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Title: The potential value and regulation of genetic tests for complex disease risk factors
Author: Carter, Sarah Louise
Awarding Body: UCL (University College London)
Current Institution: University College London (University of London)
Date of Award: 2006
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Within twenty years the technology used to identify genetic variations that confer susceptibility to complex diseases is likely to be sufficiently developed so that it can help guide individuals in their efforts to maintain healthy lifestyles. If the knowledge about one's genetic susceptibility to complex disease risk factors is shown to motivate people to become healthier it is important that this type of information is easily accessible. The current government agenda of promoting individual autonomy and responsibility for health suggests that genetic health risk information should be available in order for the public to use it to inform health-related decisions. The research presented in this thesis describes the issues discussed during a public consultation exercise on the availability of genetic testing services to the public. It also presents results of an experiment investigating the potential impact of genetic information, and the psychological factors which may influence this impact. The key findings were as follows: Complex disease risk information appears to encourage healthy behaviours, albeit to a greater extent in those already motivated to be healthy, with no apparent negative impact; Contrary to some groups' concerns, stakeholders were not worried that genetic information about complex disease risks would have any negative consequences in terms of employment or insurance discrimination; Stakeholders were concerned that the public do not understand well genetic and/or risk information, but it is likely that the public are sufficiently capable of comprehending these concepts; Stakeholders showed a 'cautious shift' in decision making. This could be related to a reluctance to hand over control of health to the individual or a genuine concern to protect a vulnerable minority of the population. The thesis discusses the potential impact of regulatory decisions on the principle of increasing individuals' responsibility for maintaining their health. It argues for a system of access which protects the minority of citizens who are at risk from misinterpreting genetic information and experiencing harm as a consequence, while imposing little or no harm or inconvenience on the majority of citizens.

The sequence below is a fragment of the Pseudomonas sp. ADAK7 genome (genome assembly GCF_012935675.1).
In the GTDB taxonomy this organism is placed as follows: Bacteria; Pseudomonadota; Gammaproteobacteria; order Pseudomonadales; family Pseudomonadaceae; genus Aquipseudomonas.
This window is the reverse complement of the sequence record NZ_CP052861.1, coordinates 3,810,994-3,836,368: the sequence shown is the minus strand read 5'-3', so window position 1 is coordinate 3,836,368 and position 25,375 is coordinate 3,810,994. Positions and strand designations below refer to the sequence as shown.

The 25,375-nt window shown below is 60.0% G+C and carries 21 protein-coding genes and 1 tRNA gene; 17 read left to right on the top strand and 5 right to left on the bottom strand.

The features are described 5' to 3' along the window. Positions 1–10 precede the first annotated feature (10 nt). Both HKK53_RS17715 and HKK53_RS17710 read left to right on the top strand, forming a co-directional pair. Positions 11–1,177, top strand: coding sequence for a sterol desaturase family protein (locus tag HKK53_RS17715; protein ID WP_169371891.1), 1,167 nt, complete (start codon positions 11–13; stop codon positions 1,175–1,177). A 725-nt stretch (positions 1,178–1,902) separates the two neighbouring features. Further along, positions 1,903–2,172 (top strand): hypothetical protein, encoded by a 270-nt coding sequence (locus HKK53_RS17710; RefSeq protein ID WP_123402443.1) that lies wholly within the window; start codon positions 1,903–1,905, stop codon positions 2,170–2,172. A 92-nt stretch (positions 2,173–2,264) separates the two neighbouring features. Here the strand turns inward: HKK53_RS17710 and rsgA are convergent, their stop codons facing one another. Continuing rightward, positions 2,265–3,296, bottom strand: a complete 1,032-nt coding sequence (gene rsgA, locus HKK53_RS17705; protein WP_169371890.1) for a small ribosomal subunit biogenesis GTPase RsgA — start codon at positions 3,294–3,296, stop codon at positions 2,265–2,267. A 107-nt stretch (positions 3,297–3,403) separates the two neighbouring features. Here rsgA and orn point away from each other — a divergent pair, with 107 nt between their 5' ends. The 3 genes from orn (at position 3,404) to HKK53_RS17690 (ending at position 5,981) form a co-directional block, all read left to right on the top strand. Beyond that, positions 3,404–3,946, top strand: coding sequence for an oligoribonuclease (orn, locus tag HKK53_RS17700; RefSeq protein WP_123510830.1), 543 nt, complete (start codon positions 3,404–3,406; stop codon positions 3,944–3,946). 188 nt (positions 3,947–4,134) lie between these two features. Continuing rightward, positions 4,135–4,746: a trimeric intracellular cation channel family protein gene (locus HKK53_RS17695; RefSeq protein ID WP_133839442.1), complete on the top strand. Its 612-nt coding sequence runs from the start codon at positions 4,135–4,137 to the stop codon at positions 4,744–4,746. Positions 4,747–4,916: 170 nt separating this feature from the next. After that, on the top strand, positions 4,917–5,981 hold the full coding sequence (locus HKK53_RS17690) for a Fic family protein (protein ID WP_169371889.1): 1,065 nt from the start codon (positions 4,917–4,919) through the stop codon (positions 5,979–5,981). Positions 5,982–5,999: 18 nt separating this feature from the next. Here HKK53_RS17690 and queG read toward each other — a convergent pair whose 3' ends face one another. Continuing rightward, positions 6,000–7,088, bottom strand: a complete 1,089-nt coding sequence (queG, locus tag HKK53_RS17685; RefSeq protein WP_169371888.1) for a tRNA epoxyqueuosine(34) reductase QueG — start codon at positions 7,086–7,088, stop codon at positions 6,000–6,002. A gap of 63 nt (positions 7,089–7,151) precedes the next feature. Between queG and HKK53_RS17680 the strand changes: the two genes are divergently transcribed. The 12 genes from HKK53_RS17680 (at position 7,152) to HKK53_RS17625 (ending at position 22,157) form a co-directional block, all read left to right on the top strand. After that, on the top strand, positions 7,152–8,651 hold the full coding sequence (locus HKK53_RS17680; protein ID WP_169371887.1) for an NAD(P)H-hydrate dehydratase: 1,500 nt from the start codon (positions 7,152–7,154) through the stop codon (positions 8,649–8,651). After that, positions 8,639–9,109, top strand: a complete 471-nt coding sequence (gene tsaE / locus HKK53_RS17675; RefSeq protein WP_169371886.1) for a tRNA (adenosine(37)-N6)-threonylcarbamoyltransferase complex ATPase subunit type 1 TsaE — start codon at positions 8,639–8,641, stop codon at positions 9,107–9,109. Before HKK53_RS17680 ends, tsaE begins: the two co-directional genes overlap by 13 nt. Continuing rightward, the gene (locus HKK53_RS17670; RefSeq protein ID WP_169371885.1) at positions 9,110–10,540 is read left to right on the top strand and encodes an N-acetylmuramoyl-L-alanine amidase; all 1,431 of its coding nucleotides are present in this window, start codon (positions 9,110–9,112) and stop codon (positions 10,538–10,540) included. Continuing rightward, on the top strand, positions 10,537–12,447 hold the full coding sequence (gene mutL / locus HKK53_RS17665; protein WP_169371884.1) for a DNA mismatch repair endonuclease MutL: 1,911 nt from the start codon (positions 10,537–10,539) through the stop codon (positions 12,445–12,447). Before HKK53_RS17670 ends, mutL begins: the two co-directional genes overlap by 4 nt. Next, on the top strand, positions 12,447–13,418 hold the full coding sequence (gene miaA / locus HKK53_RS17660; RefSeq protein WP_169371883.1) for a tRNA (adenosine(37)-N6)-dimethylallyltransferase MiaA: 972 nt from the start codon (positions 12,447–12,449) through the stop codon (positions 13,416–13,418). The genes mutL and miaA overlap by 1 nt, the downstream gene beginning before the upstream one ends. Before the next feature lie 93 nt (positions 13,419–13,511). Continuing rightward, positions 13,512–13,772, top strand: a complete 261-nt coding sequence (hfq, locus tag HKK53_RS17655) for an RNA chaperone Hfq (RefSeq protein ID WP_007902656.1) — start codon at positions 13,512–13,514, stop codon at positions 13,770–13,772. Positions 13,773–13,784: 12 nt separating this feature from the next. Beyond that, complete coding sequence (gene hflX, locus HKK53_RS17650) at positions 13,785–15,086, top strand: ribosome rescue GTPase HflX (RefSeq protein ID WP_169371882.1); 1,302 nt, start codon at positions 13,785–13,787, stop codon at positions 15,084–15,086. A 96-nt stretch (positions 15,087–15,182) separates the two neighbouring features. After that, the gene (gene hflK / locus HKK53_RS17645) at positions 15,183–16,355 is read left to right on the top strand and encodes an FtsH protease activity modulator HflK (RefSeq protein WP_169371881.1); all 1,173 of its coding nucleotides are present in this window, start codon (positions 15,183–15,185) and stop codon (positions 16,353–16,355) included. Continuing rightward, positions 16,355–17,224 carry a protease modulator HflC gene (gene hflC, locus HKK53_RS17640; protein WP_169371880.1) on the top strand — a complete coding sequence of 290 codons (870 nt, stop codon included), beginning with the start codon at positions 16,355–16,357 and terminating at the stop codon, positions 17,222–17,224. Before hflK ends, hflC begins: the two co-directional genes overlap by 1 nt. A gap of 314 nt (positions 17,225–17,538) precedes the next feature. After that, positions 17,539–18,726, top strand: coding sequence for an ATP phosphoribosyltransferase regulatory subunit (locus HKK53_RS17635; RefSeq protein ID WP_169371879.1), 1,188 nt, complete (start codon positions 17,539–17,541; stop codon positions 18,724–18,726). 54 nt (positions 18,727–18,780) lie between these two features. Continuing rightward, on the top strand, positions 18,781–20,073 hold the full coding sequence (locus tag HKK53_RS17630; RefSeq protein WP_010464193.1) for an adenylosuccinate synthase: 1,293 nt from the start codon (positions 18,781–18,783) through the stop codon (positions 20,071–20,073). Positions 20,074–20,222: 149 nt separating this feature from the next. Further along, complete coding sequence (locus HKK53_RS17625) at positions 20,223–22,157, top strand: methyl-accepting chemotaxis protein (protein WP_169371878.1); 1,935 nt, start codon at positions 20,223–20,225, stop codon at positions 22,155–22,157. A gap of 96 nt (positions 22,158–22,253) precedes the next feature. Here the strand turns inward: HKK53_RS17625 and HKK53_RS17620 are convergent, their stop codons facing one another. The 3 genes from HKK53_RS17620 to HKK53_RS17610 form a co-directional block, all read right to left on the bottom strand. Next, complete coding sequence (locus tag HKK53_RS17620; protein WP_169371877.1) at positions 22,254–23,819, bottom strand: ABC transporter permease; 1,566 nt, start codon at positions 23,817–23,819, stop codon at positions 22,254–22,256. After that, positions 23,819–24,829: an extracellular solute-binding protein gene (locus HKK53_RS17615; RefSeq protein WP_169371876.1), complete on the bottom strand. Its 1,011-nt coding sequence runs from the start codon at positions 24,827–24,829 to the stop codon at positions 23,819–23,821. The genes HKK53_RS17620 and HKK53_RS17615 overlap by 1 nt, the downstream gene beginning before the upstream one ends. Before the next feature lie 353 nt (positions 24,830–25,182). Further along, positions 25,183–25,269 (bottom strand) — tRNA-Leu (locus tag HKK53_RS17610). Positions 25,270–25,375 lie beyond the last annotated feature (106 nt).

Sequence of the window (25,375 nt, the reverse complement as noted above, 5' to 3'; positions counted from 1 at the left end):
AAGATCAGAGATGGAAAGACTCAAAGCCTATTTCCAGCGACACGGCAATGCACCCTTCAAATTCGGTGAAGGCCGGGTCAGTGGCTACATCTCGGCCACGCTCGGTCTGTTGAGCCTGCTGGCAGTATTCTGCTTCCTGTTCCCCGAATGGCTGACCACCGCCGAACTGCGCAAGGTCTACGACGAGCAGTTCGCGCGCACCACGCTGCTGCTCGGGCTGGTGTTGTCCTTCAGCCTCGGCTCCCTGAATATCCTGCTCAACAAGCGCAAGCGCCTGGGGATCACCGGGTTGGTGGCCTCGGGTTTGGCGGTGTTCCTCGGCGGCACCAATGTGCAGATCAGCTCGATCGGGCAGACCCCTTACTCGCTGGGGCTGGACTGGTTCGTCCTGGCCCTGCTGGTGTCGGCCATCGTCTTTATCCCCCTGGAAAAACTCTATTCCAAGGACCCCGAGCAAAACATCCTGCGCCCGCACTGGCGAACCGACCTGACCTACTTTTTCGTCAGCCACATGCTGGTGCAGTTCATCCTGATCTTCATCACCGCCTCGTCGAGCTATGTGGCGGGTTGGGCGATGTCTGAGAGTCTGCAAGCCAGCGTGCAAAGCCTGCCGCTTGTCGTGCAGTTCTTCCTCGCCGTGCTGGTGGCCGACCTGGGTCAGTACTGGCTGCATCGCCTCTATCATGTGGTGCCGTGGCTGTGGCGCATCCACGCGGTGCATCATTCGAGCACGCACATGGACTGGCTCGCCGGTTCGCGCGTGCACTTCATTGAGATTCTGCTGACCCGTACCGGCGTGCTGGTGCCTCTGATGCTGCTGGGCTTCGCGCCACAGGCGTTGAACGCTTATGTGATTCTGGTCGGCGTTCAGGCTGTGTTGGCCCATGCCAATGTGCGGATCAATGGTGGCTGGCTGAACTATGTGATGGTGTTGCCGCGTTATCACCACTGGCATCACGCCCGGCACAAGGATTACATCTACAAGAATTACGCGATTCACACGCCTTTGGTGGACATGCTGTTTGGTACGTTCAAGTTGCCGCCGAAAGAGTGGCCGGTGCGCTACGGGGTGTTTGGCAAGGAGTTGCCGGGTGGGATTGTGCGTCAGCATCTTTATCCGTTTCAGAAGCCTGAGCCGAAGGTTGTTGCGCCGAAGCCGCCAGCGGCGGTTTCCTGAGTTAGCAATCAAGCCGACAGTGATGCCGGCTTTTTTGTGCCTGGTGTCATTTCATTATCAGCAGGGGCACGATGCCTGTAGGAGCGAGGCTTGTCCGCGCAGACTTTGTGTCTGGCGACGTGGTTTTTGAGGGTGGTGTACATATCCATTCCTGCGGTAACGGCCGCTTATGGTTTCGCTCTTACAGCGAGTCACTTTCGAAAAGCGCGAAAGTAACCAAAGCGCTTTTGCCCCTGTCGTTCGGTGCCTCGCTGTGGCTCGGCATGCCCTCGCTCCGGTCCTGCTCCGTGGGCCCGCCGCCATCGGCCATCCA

Supervisor: Not available Sponsor: Not available
Qualification Name: Thesis (Ph.D.) Qualification Level: Doctoral
EThOS ID:  DOI: Not available